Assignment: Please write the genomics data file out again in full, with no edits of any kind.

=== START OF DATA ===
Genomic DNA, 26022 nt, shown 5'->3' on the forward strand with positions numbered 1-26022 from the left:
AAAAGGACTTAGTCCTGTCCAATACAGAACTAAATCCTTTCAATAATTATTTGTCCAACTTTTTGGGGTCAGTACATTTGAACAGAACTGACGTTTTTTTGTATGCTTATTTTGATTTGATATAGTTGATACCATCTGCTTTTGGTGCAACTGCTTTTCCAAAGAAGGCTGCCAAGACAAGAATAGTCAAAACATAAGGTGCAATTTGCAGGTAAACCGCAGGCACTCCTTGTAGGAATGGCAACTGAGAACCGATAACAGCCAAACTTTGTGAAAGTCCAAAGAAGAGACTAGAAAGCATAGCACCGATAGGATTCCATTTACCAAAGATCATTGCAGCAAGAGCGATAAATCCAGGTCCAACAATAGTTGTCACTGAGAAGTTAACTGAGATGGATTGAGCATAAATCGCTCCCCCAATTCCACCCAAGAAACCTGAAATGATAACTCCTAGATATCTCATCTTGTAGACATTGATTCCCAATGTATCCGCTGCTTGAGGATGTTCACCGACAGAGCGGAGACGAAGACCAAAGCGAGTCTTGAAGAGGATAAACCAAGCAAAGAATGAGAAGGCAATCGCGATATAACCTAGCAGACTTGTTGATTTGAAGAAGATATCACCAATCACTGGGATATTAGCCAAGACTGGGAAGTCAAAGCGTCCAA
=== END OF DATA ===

Genomic DNA, 26022 nt, shown 5'->3' on the forward strand with positions numbered 1-26022 from the left:
AAAAGGACTTAGTCCTGTCCAATACAGAACTAAATCCTTTCAATAATTATTTGTCCAACTTTTTGGGGTCAGTACATTTGAACAGAACTGACGTTTTTTTGTATGCTTATTTTGATTTGATATAGTTGATACCATCTGCTTTTGGTGCAACTGCTTTTCCAAAGAAGGCTGCCAAGACAAGAATAGTCAAAACATAAGGTGCAATTTGCAGGTAAACCGCAGGCACTCCTTGTAGGAATGGCAACTGAGAACCGATAACAGCCAAACTTTGTGAAAGTCCAAAGAAGAGACTAGAAAGCATAGCACCGATAGGATTCCATTTACCAAAGATCATTGCAGCAAGAGCGATAAATCCAGGTCCAACAATAGTTGTCACTGAGAAGTTAACTGAGATGGATTGAGCATAAATCGCTCCCCCAATTCCACCCAAGAAACCTGAAATGATAACTCCTAGATATCTCATCTTGTAGACATTGATTCCCAATGTATCCGCTGCTTGAGGATGTTCACCGACAGAGCGGAGACGAAGACCAAAGCGAGTCTTGAAGAGGATAAACCAAGCAAAGAATGAGAAGGCAATCGCGATATAACCTAGCAGACTTGTTGATTTGAAGAAGATATCACCAATCACTGGGATATTAGCCAAGACTGGGAAGTCAAAGCGTCCAA